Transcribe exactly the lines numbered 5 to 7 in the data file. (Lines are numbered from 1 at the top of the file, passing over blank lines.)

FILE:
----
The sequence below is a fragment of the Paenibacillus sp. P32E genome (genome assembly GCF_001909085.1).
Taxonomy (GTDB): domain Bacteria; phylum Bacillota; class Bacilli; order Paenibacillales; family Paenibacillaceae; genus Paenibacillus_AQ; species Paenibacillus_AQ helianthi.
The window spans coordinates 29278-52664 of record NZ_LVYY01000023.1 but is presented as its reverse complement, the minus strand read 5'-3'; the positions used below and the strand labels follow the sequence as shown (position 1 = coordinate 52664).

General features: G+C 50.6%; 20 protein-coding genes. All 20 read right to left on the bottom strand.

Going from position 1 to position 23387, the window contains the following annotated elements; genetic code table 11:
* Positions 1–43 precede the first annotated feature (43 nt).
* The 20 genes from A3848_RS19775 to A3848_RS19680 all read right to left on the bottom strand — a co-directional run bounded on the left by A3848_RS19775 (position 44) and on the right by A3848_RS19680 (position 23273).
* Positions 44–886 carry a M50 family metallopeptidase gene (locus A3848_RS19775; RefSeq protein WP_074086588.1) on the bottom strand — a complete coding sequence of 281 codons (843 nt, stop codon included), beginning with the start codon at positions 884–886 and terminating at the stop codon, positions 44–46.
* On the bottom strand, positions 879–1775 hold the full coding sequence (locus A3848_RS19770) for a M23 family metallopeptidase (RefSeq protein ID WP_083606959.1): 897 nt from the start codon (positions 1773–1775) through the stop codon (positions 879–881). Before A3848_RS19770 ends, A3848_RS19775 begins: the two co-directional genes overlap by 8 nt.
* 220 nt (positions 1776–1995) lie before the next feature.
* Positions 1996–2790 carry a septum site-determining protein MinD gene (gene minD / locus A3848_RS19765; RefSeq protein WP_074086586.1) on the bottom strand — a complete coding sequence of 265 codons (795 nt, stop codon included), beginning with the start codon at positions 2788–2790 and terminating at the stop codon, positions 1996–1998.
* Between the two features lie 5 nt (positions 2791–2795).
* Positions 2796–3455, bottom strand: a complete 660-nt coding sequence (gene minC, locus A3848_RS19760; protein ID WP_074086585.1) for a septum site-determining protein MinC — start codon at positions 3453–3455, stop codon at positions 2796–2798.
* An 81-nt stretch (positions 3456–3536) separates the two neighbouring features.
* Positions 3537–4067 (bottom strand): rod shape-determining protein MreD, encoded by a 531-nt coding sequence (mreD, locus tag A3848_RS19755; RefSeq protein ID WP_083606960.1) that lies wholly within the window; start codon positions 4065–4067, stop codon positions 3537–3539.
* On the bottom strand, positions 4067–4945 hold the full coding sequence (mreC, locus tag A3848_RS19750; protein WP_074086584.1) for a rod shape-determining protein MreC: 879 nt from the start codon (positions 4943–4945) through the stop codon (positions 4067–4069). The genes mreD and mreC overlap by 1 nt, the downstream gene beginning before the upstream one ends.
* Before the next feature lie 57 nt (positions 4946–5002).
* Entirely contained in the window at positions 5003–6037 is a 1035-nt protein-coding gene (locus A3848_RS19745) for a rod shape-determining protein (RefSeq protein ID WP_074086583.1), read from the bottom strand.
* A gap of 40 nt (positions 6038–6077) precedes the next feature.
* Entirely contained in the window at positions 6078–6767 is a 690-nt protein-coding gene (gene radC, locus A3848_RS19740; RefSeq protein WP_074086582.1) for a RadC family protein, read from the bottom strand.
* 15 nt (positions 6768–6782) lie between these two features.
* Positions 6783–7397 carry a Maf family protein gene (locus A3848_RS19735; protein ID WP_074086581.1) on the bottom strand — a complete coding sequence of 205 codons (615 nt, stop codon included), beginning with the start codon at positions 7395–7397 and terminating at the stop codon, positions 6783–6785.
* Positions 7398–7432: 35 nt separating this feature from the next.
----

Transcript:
Going from position 1 to position 23387, the window contains the following annotated elements; genetic code table 11:
* Positions 1–43 precede the first annotated feature (43 nt).
* The 20 genes from A3848_RS19775 to A3848_RS19680 all read right to left on the bottom strand — a co-directional run bounded on the left by A3848_RS19775 (position 44) and on the right by A3848_RS19680 (position 23273).